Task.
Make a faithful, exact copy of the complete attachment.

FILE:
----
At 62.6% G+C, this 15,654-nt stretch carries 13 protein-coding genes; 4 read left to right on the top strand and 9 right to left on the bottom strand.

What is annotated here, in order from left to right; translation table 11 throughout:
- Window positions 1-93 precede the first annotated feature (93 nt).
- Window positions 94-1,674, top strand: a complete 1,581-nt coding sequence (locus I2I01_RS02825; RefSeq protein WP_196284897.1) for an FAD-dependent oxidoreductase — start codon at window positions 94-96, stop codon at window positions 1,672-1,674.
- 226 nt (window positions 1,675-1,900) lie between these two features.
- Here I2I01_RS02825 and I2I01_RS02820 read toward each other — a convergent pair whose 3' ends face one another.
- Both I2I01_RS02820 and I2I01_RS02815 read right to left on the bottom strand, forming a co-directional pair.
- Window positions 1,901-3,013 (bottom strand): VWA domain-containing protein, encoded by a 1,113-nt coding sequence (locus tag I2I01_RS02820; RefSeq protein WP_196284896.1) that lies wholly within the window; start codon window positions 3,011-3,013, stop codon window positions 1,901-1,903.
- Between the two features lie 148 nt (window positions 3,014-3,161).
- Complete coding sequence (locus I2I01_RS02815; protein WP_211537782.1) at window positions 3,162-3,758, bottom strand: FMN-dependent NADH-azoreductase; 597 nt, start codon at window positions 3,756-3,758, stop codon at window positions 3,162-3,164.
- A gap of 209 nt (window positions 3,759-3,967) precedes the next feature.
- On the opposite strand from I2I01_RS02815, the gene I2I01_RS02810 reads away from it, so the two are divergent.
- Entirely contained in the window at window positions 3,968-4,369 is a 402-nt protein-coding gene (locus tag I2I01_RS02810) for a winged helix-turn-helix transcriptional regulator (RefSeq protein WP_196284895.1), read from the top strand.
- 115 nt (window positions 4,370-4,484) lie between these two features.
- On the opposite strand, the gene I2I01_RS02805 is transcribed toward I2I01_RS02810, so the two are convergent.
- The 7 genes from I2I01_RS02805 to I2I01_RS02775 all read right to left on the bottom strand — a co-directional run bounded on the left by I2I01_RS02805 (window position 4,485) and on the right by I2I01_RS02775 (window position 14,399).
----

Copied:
At 62.6% G+C, this 15,654-nt stretch carries 13 protein-coding genes; 4 read left to right on the top strand and 9 right to left on the bottom strand.

What is annotated here, in order from left to right; translation table 11 throughout:
- Window positions 1-93 precede the first annotated feature (93 nt).
- Window positions 94-1,674, top strand: a complete 1,581-nt coding sequence (locus I2I01_RS02825; RefSeq protein WP_196284897.1) for an FAD-dependent oxidoreductase — start codon at window positions 94-96, stop codon at window positions 1,672-1,674.
- 226 nt (window positions 1,675-1,900) lie between these two features.
- Here I2I01_RS02825 and I2I01_RS02820 read toward each other — a convergent pair whose 3' ends face one another.
- Both I2I01_RS02820 and I2I01_RS02815 read right to left on the bottom strand, forming a co-directional pair.
- Window positions 1,901-3,013 (bottom strand): VWA domain-containing protein, encoded by a 1,113-nt coding sequence (locus tag I2I01_RS02820; RefSeq protein WP_196284896.1) that lies wholly within the window; start codon window positions 3,011-3,013, stop codon window positions 1,901-1,903.
- Between the two features lie 148 nt (window positions 3,014-3,161).
- Complete coding sequence (locus I2I01_RS02815; protein WP_211537782.1) at window positions 3,162-3,758, bottom strand: FMN-dependent NADH-azoreductase; 597 nt, start codon at window positions 3,756-3,758, stop codon at window positions 3,162-3,164.
- A gap of 209 nt (window positions 3,759-3,967) precedes the next feature.
- On the opposite strand from I2I01_RS02815, the gene I2I01_RS02810 reads away from it, so the two are divergent.
- Entirely contained in the window at window positions 3,968-4,369 is a 402-nt protein-coding gene (locus tag I2I01_RS02810) for a winged helix-turn-helix transcriptional regulator (RefSeq protein WP_196284895.1), read from the top strand.
- 115 nt (window positions 4,370-4,484) lie between these two features.
- On the opposite strand, the gene I2I01_RS02805 is transcribed toward I2I01_RS02810, so the two are convergent.
- The 7 genes from I2I01_RS02805 to I2I01_RS02775 all read right to left on the bottom strand — a co-directional run bounded on the left by I2I01_RS02805 (window position 4,485) and on the right by I2I01_RS02775 (window position 14,399).